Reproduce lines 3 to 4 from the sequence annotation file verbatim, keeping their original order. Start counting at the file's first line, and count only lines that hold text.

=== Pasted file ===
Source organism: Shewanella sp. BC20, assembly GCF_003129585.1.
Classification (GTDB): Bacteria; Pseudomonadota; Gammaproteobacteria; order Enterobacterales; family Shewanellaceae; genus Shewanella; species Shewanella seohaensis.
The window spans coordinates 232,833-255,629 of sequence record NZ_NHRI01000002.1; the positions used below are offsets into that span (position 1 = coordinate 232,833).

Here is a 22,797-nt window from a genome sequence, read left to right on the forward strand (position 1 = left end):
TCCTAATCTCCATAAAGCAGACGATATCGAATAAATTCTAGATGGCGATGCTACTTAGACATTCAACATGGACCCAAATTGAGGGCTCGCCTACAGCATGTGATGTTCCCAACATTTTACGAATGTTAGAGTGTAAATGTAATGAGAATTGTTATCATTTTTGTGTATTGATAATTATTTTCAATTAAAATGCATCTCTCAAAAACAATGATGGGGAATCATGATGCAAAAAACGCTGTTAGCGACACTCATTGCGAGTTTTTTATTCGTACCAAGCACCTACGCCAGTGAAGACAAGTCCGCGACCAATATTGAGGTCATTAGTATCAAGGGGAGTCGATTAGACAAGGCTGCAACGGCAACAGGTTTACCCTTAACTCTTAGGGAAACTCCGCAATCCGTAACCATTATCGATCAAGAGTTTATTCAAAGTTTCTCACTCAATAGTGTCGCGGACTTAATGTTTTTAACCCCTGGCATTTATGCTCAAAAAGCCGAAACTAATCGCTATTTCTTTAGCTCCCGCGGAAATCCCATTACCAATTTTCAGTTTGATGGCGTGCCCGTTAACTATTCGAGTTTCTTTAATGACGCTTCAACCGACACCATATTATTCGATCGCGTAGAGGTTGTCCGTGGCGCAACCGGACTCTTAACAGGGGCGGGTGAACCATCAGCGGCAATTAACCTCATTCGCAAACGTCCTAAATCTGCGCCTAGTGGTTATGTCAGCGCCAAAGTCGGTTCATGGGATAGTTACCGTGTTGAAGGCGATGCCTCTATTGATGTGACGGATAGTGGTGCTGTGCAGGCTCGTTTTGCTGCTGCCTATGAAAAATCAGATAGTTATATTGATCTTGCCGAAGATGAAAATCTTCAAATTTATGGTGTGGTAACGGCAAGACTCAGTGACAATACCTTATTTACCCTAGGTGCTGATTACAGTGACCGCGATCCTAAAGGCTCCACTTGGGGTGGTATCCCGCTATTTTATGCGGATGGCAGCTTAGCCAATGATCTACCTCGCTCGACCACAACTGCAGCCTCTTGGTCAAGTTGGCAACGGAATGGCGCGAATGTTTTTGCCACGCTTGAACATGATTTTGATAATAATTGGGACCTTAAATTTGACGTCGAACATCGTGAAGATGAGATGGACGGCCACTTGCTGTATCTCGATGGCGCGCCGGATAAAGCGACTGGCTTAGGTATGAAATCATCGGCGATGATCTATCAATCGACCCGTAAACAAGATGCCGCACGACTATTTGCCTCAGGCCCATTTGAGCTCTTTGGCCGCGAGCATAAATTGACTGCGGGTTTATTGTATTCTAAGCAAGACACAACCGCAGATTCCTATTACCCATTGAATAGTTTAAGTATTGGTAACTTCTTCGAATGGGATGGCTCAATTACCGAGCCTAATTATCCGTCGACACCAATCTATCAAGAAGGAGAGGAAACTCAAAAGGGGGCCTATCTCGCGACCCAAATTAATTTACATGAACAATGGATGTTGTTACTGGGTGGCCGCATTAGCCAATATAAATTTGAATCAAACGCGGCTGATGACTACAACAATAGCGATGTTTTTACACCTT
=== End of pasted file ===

The window spans coordinates 232,833-255,629 of sequence record NZ_NHRI01000002.1; the positions used below are offsets into that span (position 1 = coordinate 232,833).

Here is a 22,797-nt window from a genome sequence, read left to right on the forward strand (position 1 = left end):